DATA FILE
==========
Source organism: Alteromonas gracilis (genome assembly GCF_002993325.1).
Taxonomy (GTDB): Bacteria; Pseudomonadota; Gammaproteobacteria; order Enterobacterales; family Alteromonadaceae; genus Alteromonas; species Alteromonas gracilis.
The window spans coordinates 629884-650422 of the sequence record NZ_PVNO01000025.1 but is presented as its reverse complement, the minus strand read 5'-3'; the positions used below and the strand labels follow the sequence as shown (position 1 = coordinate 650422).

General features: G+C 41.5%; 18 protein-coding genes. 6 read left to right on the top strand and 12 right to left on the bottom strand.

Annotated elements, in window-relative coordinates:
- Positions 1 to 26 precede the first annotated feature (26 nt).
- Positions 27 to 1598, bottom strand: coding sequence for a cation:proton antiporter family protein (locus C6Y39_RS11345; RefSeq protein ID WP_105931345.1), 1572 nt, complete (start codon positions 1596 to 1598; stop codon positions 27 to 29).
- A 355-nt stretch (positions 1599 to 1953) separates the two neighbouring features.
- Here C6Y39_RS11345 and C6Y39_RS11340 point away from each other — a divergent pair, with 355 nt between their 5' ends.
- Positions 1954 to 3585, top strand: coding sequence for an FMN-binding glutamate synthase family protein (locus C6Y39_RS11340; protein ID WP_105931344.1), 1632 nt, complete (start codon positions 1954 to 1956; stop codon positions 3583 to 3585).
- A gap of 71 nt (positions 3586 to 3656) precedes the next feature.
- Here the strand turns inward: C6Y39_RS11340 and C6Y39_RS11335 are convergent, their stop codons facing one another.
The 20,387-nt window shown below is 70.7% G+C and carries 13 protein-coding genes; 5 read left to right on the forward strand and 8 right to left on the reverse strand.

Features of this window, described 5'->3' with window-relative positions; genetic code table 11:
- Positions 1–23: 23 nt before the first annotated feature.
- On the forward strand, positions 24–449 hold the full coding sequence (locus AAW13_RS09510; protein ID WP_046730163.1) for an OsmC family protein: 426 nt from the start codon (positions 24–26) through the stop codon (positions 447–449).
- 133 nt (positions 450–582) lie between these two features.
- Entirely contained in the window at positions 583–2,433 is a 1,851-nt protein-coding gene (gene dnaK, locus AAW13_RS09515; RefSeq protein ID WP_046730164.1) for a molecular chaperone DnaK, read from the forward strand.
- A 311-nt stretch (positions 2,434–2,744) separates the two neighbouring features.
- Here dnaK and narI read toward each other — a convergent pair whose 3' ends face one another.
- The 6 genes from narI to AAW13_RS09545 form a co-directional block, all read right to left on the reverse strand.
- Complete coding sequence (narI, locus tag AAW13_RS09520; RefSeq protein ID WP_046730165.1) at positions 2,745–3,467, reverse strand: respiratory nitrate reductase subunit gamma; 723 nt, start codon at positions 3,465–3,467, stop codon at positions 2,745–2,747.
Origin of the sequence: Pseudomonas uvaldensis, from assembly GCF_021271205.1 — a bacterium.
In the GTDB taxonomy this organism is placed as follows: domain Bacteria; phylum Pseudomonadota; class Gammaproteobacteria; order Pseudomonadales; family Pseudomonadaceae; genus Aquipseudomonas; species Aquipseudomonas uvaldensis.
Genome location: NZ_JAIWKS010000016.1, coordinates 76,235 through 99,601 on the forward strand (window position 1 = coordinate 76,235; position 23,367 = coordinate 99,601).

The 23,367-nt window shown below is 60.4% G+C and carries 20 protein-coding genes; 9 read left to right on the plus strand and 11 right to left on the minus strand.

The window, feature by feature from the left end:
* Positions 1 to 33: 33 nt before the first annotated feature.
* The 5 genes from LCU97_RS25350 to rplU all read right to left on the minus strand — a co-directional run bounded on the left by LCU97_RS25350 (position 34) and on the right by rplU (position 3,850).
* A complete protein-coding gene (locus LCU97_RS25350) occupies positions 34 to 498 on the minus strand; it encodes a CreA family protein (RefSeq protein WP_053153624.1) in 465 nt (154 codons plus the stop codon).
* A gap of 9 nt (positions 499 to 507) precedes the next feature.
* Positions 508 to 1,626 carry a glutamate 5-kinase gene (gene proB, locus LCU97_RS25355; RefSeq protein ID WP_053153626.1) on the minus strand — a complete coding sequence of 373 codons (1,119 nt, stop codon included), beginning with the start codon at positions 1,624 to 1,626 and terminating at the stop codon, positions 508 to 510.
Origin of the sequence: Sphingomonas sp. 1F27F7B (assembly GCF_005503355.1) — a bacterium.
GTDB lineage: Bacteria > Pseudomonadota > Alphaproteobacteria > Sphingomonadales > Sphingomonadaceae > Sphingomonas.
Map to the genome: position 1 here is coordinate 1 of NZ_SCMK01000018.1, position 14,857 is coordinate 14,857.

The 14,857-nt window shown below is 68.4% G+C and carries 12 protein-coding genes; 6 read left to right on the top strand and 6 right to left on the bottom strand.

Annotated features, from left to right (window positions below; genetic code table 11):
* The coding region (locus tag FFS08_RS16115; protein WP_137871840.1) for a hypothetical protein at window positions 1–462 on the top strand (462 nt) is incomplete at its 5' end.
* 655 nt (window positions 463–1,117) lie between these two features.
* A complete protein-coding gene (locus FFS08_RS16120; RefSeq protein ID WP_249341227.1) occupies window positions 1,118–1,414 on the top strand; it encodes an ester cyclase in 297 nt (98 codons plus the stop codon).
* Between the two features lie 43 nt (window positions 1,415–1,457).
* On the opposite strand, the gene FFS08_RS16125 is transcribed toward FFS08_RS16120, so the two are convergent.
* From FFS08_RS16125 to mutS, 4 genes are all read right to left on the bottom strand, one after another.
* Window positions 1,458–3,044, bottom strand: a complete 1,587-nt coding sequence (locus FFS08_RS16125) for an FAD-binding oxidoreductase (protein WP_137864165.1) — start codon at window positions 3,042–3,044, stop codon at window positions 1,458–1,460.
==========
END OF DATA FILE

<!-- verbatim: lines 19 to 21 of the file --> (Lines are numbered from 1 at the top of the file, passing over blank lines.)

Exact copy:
- A 311-nt stretch (positions 2,434–2,744) separates the two neighbouring features.
- Here dnaK and narI read toward each other — a convergent pair whose 3' ends face one another.
- The 6 genes from narI to AAW13_RS09545 form a co-directional block, all read right to left on the reverse strand.